My HRA: Jenny Paton
Of all our Human Rights Act’s fundamental freedoms, none attracts controversy like Article 8 – the right to a private and family life. Barely a day passes without it being demonised. Only a week ago the Home Secretary launched another attack on the judiciary’s handling of Article 8 in immigration cases.
Such criticism is misinformed and misplaced. Today we concentrate on what Article 8 does do – and how it helped mum-of-three Jenny Paton – in the latest of our new Common Values series of blogs and films.
In 2008, Poole Council received an anonymous tip-off that Jenny’s family were lying about living in a certain school catchment area. In reality they’d lived at the property in question for more than 10 years. Nevertheless, the local authority saw fit to subject them to covert, James Bond-style surveillance.
For three weeks officials sat outside their home, making notes and taking photographs - and even tailed Jenny, and partner Tim, while they drove her children to school. The family had no idea – until the surveillance was revealed at a meeting with the Council’s Children and Young People’s Department.
“After 50 minutes of really quite rigorous questioning, we were told we’d been under surveillance,” Jenny says. “They slid some notes across the table and there it was – three or four pages of surveillance notes listing us as ‘targets’; listing the children as ‘targets’. I can’t quite explain the shock.”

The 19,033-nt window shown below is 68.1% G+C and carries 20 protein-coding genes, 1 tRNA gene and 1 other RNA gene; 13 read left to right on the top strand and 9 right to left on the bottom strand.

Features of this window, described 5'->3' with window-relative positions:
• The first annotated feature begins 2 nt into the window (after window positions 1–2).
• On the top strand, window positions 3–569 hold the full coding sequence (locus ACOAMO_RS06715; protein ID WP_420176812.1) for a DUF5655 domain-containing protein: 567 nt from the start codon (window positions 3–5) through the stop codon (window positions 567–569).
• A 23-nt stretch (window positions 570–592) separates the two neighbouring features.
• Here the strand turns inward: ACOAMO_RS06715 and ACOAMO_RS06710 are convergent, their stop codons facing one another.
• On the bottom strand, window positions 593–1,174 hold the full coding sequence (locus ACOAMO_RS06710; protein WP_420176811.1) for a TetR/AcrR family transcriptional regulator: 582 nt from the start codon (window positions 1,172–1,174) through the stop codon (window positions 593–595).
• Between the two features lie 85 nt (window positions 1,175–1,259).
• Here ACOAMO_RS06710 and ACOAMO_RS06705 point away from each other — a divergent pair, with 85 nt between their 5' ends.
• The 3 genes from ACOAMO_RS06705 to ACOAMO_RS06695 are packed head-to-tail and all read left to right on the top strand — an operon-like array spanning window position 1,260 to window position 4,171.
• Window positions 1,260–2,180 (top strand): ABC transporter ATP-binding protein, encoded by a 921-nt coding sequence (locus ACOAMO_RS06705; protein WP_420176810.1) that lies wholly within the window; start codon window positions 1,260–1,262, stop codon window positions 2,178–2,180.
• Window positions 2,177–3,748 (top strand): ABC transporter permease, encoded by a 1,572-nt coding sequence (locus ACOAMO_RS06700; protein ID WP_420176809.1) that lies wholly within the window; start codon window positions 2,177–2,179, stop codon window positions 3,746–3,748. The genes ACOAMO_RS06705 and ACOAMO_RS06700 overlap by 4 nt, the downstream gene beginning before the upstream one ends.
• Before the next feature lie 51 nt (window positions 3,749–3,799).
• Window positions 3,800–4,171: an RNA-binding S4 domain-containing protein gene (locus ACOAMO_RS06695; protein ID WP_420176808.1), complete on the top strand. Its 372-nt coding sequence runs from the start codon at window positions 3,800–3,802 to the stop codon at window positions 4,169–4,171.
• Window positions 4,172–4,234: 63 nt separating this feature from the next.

When the family quizzed officials about their rights, the meeting was promptly ended. “We were asked to leave,” Jenny remembers. “We were told quite clearly that these were the powers that they had. They were going to use them; they were entitled to use them.”
Jenny was stunned. “It was a revelation to me that any old person from the council – anybody – with less than a few hours training in surveillance techniques could just hop into their car and start tailing us,” she recalls. “It just seemed so overblown. I felt that my family had been violated. There’s something quite creepy about knowing that somebody has been outside your house taking photographs of you and making notes.”
The Investigatory Powers Tribunal found that Poole Council had breached Article 8. “I felt justified in my outrage,” Jenny continues. “I felt that the action I’d taken had been worth it – not for me personally, as such, but it did lead to changes in legislation that I felt made the whole battle worthwhile.”
Jenny’s ordeal makes her a fervent defender of the Human Rights Act. “I know it’s always looked upon as saving terrorists and people who should be deported,” she adds. “But actually in my view the most vulnerable people in the community should be protected. You can’t just have human rights just for some people and not for everybody. In my case – and I’m sure in many other cases – it has come to my aid. We wouldn’t have won the case without it.”
Watch: David Harewood tells Jenny's story